European news – read our round-up from the continent

French Hovel


Modernising farm buildings is one of four priorities under the new French rural development plan.





















FRANCE
France Agricole


AUSTRIA
Landwirt


NORWAY
Bondebladet

logo_franceAgricole landwirt Logo bondebladet

The French rural development plan for 2007-2013 has been accepted by Brussels with a E13.5bn (£9.2bn) budget, made up of both EU and national funds.


This “second pillar” money will be used in four main ways: To help young farmers into the industry, to support disadvantaged areas, to modernise farm buildings and to finance grass premiums.


Leading farmers’ organisation FNSEA welcomed the fact that key priorities had been preserved, since the French government had agreed to top up what is a lower European contribution.


Austrian milk producers have been enjoying better returns in recent weeks.


For example, leading Austrian dairy Bergland Milk has paid an extra 2 cents/kg (1.3p/litre) for raw milk, and is currently trying to obtain higher prices from food processors.


The firming world market for skimmed milk powder, drought in Australia and rising demand for dairy products in India and China are the main price drivers.


Bergland Milk currently pays an average of 36 cents/kg (23.8p/litre) to the farmer and even higher prices are forecast for the autumn.


The average debt for Norwegian farmers has risen from NKr582,000 (£48,740) in 1999 to NKr991,000 (£82,990) in 2005, with pig and poultry producers suffering the greatest increase.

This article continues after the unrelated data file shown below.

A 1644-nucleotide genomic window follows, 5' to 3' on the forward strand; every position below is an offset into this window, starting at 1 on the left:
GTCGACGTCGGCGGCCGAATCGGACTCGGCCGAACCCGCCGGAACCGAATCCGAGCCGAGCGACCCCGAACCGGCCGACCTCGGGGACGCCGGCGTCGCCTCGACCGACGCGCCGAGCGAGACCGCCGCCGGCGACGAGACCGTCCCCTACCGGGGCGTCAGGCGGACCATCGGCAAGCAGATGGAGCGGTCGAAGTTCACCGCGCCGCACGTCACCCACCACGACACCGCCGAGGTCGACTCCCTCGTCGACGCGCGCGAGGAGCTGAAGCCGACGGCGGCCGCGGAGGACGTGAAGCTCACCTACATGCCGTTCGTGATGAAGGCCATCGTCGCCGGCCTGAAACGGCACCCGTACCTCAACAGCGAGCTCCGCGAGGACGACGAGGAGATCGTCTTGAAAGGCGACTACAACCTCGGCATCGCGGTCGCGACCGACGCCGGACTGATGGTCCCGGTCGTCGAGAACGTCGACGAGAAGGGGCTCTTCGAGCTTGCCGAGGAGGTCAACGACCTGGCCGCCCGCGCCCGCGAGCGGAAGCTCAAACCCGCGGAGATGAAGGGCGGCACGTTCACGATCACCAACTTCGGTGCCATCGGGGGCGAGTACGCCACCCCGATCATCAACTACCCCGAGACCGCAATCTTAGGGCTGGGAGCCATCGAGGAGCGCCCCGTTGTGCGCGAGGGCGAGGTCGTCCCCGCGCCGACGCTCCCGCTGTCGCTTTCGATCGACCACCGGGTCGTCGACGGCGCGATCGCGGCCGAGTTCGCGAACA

Norwegian Farmer’s Association general secretary Harald Milli said he was not surprised by the increase because, if there was to be profitable agriculture in Norway, then farmers had to invest. In the 1990s there was negative net investment, he explained, which left a gap which is now being filled.





















SWEDEN
ATL


DENMARK
Landbrugs Avisen


SPAIN
Vida Rural


ATL logo

Landbrugs Avisen logo Vida Rural

Heavy rain has hit the south of Sweden, causing major problems for farmers.
Fields have been flooded and forest roads have been so badly damaged that machines and lorries can no longer pass. This is a major problem because the forests are also filled with fallen trees from big storms last year.


As well as interrupting haulage, the heavy rain has also caused lodging in many cereal crops, which will hit yields later this summer.


Denmark is to have its first national park consisting of 24,000ha (59,300 acres) of remote land along the North Sea coast.
Two other national parks are also planned in the next six months – one in a hilly area in the east of Jutland and the other in a river delta in western Jutland.


The first national park will have few consequences for agriculture, as much of it is already owned by the Danish state. But the others will have greater impact and are causing concern among farmers.


Reform of the EU’s fruit and vegetable regime, and proposals to reform the wine regime, have met with a mixed response in Spain.
Fruit and vegetable growers have welcomed the fact that they are still being offered some stability due to the long transition period for phasing out income aids.
But Spanish wine producers have expressed concern at the EU Comission’s latest proposals to cut market supports and grub up loss-making vinyards. They fear for their incomes and are calling for a similar long transition period.